Jump to ContentJump to Main Navigation
The Origins of Adversary Criminal Trial$
Users without a subscription are not able to see the full content.

John H. Langbein

Print publication date: 2005

Print ISBN-13: 9780199287239

Published to Oxford Scholarship Online: January 2010

DOI: 10.1093/acprof:oso/9780199287239.001.0001

Show Summary Details
Page of

PRINTED FROM OXFORD SCHOLARSHIP ONLINE (oxford.universitypressscholarship.com). (c) Copyright Oxford University Press, 2020. All Rights Reserved. An individual user may print out a PDF of a single chapter of a monograph in OSO for personal use. date: 31 October 2020

The Prosecutorial Origins of Defense Counsel

The Prosecutorial Origins of Defense Counsel

(p.106) 3 The Prosecutorial Origins of Defense Counsel
The Origins of Adversary Criminal Trial

John H. Langbein

Oxford University Press

In the 1730s, English judges began to depart from the rule against defense counsel in cases of felony, by allowing counsel to examine and cross-examine witnesses. This change in practice effectively extended adversary procedure from treason to ordinary felony. The judges acted in response to a series of innovations in prosecutorial practice which had eroded the older notion of the trial as a lawyer-free altercation between accuser and accused. These prosecutorial developments included the reward system, commencing in the 1690s, which offered huge bounties to encourage the prosecution of certain serious property crimes, at the risk of inducing false witnesses; the crown witness system for obtaining accomplice evidence in gang crimes, which created further incentives for perjured testimony; and the growing use of prosecution lawyers (especially among institutional prosecutors such as the Mint and the Bank of England) to investigate and prosecute criminal cases.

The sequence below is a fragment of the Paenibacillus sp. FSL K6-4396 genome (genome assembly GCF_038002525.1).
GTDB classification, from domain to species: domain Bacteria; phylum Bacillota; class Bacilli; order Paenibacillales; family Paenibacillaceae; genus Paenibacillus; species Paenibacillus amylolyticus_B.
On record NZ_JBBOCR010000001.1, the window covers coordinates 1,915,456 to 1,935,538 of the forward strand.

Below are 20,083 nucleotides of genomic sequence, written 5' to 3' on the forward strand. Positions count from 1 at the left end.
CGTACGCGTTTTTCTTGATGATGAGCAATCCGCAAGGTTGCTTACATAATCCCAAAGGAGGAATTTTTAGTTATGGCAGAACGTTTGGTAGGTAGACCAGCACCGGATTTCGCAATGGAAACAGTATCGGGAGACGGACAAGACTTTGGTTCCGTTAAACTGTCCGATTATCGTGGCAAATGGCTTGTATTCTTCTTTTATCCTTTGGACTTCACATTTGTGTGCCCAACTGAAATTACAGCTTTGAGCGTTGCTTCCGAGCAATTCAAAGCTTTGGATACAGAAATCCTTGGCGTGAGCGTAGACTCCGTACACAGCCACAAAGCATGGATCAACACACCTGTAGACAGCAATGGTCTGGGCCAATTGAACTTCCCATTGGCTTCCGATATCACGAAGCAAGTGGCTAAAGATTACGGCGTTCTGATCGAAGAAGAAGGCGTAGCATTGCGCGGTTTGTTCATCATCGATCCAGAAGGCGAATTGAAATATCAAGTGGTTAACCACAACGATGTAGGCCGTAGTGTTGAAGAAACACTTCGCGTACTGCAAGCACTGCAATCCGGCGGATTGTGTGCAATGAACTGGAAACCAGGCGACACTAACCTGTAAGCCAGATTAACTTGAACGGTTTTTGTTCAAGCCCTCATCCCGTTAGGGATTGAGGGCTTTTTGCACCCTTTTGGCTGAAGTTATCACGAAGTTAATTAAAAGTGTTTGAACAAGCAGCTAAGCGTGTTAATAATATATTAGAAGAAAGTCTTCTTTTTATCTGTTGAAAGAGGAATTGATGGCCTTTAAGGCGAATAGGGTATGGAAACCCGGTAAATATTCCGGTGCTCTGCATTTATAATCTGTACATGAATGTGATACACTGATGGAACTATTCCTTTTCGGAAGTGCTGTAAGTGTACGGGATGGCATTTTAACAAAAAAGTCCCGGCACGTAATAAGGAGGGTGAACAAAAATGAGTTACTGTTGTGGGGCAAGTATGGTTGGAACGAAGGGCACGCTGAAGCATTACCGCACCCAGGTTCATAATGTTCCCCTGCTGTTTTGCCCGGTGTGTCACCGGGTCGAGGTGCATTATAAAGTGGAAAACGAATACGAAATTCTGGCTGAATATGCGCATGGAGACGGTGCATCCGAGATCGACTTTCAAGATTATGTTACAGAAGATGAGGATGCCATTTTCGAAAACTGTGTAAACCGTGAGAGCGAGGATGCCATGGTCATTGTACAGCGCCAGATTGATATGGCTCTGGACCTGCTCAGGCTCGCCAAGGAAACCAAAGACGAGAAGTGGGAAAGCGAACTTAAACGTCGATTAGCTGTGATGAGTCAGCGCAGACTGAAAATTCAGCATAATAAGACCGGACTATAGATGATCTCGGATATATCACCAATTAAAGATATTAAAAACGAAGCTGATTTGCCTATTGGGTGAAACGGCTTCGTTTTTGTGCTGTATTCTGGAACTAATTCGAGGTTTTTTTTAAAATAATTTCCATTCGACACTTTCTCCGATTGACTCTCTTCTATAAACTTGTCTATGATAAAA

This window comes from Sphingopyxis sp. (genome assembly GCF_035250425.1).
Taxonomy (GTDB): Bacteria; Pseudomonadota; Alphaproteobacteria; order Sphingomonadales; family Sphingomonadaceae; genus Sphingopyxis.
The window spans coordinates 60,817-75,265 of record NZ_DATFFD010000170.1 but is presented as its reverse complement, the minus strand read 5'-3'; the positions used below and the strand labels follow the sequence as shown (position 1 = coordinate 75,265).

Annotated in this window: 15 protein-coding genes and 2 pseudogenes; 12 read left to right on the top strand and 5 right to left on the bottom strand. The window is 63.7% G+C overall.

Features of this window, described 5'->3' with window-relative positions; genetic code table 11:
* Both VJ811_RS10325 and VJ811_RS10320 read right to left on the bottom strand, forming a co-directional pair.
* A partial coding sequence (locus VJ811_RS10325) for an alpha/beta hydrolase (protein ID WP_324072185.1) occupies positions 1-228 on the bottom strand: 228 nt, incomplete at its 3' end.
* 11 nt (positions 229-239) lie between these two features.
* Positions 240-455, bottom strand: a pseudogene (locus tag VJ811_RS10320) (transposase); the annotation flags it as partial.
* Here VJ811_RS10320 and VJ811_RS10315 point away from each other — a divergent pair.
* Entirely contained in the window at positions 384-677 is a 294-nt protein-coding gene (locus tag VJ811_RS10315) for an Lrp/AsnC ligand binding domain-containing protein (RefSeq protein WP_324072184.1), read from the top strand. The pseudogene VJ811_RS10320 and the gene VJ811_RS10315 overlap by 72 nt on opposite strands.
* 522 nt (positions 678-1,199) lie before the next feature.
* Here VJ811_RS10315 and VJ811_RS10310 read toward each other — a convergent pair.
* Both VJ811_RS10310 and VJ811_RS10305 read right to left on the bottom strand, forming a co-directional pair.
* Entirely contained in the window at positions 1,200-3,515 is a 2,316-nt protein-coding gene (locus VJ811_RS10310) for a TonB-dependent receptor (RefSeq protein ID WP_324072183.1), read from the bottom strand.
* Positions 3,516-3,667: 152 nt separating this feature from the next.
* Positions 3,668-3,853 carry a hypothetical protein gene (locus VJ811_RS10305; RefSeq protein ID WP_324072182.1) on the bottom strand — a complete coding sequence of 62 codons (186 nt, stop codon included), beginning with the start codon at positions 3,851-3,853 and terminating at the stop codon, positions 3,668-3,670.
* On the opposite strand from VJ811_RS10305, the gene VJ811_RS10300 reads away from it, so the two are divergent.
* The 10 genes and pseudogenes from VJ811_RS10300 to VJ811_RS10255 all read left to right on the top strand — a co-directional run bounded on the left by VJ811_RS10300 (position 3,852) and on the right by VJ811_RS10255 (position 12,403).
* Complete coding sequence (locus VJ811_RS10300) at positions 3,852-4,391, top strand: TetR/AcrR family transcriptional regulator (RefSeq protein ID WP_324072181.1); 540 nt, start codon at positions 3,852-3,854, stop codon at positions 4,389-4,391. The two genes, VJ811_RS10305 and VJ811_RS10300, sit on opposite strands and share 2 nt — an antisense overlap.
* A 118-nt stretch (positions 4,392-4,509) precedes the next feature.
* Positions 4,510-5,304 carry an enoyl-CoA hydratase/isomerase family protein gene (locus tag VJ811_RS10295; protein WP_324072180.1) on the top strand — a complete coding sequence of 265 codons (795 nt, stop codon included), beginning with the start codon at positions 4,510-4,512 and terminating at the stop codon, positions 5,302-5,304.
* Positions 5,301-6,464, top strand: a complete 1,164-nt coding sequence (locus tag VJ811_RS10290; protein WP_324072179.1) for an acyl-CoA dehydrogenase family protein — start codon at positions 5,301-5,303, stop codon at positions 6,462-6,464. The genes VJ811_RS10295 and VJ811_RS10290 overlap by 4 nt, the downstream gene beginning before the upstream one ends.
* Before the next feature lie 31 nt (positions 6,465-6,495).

Keywords:   Bank of England, criminal gangs, criminal trial, crown witness, defense counsel, high treason, judges, Mint, perjury, prosecution counsel

Oxford Scholarship Online requires a subscription or purchase to access the full text of books within the service. Public users can however freely search the site and view the abstracts and keywords for each book and chapter.

Please, subscribe or login to access full text content.

If you think you should have access to this title, please contact your librarian.

To troubleshoot, please check our FAQs , and if you can't find the answer there, please contact us .